Auction 132 Antiques & Works of Art, Silver & Jewellery


Portrait of Philip III as a young Prince, aged 14



150.000 - 200.000

Session 1

25 October 2023


Oil on panel
With inscription: AET[TATIS] SUAE. 14

114x90 cm 155,5x103 cm (com moldura)



Additional Information

Provenance: Private collection

Portrait of Philip III as a young Prince

This martial portrait of the young Prince Philip, later Philip III of Spain and Philip II of Portugal (r. 1598-1621), belongs to a series of portraits commissioned by his father from leading painters at his court in Madrid. Philip II recruited Alonso Sánchez Coello (1531-1588), Juan Pantoja de
la Cruz (1553-1608), and the lesser-known Flemish artist Justus Tiel (?-
d. 1595) to execute representative images of his only surviving son born in 1578. The number of images, originals and workshop copies, attest to Philip II’s desire to promote his adolescent son at European courts, sending these portraits abroad as diplomatic gifts.
Philip III was the fourth child of Philip II and his fourth wife, Anna of Austria, and at birth considered an unlikely successor to the Spanish and Portuguese crowns. After the quick, successive deaths of his elder brothers, his father was obliged in 1572 to proclaim him the heir apparent at just four years old. At seven, Infante Philip took an oath required by Spanish heirs and was given the title of Prince of Asturias. This frail boy became the hope of the Spanish Habsburg dynasty. When he ascended the throne in 1598 as Philip III, he ruled over a world empire that reached its zenith as a global power during his reign.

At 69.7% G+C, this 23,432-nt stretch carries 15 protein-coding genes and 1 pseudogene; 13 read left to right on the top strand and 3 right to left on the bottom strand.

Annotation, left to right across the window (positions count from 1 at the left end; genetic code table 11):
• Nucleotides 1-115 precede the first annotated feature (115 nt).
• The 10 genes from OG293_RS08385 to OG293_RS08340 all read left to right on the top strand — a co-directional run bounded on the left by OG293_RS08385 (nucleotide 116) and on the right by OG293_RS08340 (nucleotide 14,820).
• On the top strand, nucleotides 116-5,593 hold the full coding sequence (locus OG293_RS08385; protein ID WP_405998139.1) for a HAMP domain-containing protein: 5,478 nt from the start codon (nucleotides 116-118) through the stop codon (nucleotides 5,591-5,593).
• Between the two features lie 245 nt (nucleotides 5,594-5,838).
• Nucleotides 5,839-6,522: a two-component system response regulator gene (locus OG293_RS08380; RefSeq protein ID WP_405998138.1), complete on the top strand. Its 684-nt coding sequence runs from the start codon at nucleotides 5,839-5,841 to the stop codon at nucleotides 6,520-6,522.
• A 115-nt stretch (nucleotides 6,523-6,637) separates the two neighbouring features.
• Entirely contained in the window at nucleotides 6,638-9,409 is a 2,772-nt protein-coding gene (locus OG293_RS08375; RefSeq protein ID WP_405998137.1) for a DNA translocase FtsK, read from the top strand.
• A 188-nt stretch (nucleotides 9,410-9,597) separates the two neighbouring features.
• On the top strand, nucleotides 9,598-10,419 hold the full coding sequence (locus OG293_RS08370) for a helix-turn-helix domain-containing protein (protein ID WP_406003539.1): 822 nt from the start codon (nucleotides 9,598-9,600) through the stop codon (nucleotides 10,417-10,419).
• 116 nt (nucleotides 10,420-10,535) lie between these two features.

Fears that Infante Philip, a sickly child, would not survive, marked his childhood. He was not gifted in governance nor interested in rule; his youth was overshadowed by his dominant father, who oversaw every detail of his formal education, especially in the martial arts. His father commissioned various suits of child armour to complement the boy’s military training, to enforce the image of a healthy, vigorous son, promoting his military skills and prowess at his court.
To celebrate Philip as Prince of Asturias in 1585, he was gifted by the Governor of Milan, Carlos of Aragón and Tagliavia, the 1st Duke of Terranova (r. 1583-1592), a custom-made half-suit of armour to mark this critical juncture in the prince’s life. Attributed to the Milanese armourer
and goldsmith Lucio Piccinino, also known as Lucio Marliani, this armour survives in two museums. The Patrimonio Nacional in Madrid holds most
of the suit, including the burgonet and breastplate, illustrated in this vintage image (Fig. 1), and the Metropolitan Museum of Art the gauntlets.
This splendid ensemble (garniture) made to the precise measurements of
the seven-year-old Philip was designed for foot combat and is elaborately decorated with mythological figures, grotesques, putti, masks, and trophies. Medallions display Jupiter, his daughter Minerva (Goddess of Wisdom), Mars (God of War), and four Virtues: Fortitude, Prudence, Justice, and Temperance. Fame and Victory on the breastplate complement the richly embossed decoration. With its carefully selected allegories, the Duke
of Terranova’s gift displayed appropriate examples of war, peace and government, providing the future king with a blueprint for rule.
Five years later, this same armour was chosen by Philip II for a symbolic portrait of the education of Philip III, which he commissioned from Justus Tiel in 1590. This portrayal in the Museo del Prado showcases the prince, now twelve, wearing Terranova’s suit he had long outgrown (Fig. 2). The iconographic scheme of the Milanese armour inspired Tiel’s composition, hence its inclusion in this portrayal. The dense composition centres around the prince, with personifications of Chronos (Time), Cupid (Love), and the female figure of Justice, referencing the principles by which the heir